by Adam | There's loads of speculation about the VP. The most commonly floated choices are Kathleen Sebelius, Tim Kaine, Joe Biden, and Evan Bayh. Of those four, I'd be happy with the first two, and worried about the other two (Biden because of his mouth, age, and the skeletons in his closet, and Bayh because he would cost the Democrats a spot in the Senate, barring a miracle turnaround in the Indiana governor's race). I'd also be quite happy with Bill Richardson or Brian Schweitzer, but the former seems to have dropped out of the running (presumaby, like Jim Webb, he was a bit too controversial and knew he would fail the vetting process) and the latter, unfortunately, has never really picked up steam. (Don't be shocked if Schweitzer gets the pick, though - the Obama campaign is not very leaky and has their cards close to their chest on this one.
To me, Sebelius seems like a nearly ideal choice. She's an experienced governor with a strong record of pushing forward a progressive agenda in a red state with a Republican-dominated legislature. She reinforces all the post-partisan, Washington outsider themes of Obama's campaign. She's very popular with those who know her. She's Catholic and was raised in Ohio, and she has a good relationship with Obama. Basically, she's Tim Kaine, except a more popular and effective governor, and without the lip service to being "personally pro-life". (update: I just found more grumblings about Kaine's ineffectiveness as governor and questionable progressive credentials.)
Her only downsides are that she's 68 in 2016 (i.e. we're setting up someone fairly old as the 2016 frontrunner if Obama wins) and that Obama probably loses Kansas even with her. But the home-state VP effect is overstated anyway. She's not extremely exciting, either, but being seen as stable, dependable, and unexciting is actually a good thing in a VP. All in all, she's a really solid canddiate.
Well, actually, there's one more drawback, which was sort of the point of this post. Sebelius is, of course, a woman. And something I've heard a lot in discussions about Sebelius (and Claire McCaskill, and Janet Napolitano, and every other Democratic female not named Hillary) is that "Obama can't pick a woman if it's not Hillary Clinton". While I understand the political calculation behind that statement, every time I read or hear that statement it's a bit like hearing nails across a chalkboard.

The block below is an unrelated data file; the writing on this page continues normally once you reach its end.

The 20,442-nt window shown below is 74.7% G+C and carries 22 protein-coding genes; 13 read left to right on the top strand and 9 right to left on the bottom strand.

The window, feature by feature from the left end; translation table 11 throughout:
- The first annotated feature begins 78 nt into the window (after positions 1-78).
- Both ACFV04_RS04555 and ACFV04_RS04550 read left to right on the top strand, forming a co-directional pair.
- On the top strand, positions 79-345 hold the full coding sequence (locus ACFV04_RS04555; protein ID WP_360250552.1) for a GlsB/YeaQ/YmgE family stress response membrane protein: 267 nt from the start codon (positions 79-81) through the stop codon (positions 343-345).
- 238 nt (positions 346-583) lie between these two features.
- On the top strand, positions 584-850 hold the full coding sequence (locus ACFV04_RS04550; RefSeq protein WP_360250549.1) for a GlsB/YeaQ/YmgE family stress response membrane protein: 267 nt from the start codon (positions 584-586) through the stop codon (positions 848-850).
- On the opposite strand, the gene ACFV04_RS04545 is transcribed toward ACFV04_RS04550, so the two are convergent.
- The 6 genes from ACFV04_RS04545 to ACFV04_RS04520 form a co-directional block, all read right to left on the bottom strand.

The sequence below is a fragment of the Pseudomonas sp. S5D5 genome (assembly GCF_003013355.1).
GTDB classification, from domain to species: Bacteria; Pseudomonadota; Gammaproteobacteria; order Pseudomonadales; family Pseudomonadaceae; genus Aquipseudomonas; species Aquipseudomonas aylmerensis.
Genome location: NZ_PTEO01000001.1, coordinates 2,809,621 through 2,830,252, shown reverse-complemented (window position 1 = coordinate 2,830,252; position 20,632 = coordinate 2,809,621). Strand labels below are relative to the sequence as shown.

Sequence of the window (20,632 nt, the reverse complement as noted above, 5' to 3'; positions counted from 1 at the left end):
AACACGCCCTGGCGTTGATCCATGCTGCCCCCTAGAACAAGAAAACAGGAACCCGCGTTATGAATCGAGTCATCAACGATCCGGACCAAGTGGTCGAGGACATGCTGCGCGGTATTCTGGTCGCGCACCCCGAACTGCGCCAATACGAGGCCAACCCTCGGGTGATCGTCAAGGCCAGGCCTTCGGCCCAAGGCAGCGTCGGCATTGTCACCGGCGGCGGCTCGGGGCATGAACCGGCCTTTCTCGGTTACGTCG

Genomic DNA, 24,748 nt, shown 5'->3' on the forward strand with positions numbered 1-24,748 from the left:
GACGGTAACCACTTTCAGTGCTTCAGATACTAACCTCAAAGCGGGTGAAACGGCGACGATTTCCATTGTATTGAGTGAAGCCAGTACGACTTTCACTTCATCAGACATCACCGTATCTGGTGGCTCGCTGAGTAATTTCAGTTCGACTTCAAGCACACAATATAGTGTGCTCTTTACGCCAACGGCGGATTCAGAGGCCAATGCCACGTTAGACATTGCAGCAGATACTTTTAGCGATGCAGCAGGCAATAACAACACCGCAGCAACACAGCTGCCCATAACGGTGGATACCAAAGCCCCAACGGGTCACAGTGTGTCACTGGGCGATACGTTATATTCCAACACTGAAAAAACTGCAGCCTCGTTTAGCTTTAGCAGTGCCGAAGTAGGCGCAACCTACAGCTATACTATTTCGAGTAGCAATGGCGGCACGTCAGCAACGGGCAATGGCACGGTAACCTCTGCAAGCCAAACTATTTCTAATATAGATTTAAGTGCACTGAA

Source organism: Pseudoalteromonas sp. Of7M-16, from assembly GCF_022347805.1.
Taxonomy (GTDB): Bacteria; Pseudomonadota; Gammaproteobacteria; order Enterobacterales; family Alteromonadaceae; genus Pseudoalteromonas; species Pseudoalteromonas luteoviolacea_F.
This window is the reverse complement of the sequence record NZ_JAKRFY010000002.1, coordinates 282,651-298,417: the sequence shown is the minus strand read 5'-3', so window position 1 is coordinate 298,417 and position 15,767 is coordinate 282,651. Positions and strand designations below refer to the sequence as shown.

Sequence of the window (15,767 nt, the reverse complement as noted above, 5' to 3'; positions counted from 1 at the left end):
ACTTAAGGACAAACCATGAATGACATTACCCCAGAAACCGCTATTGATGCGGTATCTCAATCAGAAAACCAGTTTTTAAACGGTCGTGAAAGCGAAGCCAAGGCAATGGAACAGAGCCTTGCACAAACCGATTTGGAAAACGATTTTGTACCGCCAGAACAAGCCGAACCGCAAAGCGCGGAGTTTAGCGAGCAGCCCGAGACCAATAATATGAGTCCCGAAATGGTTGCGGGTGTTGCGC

My gut reaction to this idea is that it is a fundamentally sexist way of looking at the choice. Hillary Clinton, in her efforts to break "that highest, hardest glass ceiling", was not interested in carefully patching it back together underneath her. I'm fairly sure Hillary Clinton would be absolutely disgusted by the notion that VP candidates would be screened out because they share her gender. The central point of Hillary's gender argument in the primary campaign was that she was the most qualified candidate, man or woman, and that while she was proud to carry the banner for gender equality, she wanted to be judged as a candidate, period. With that in mind, if Sebelius is, say, a stronger overall VP candidate than Kaine without considering gender, then why should her gender be considered a disadvantage?
To the Clinton supporters who read this - am I missing something? Is there something more offensive about passing Hillary over for another female VP choice, versus passing Hillary over for a male VP choice? If so, why?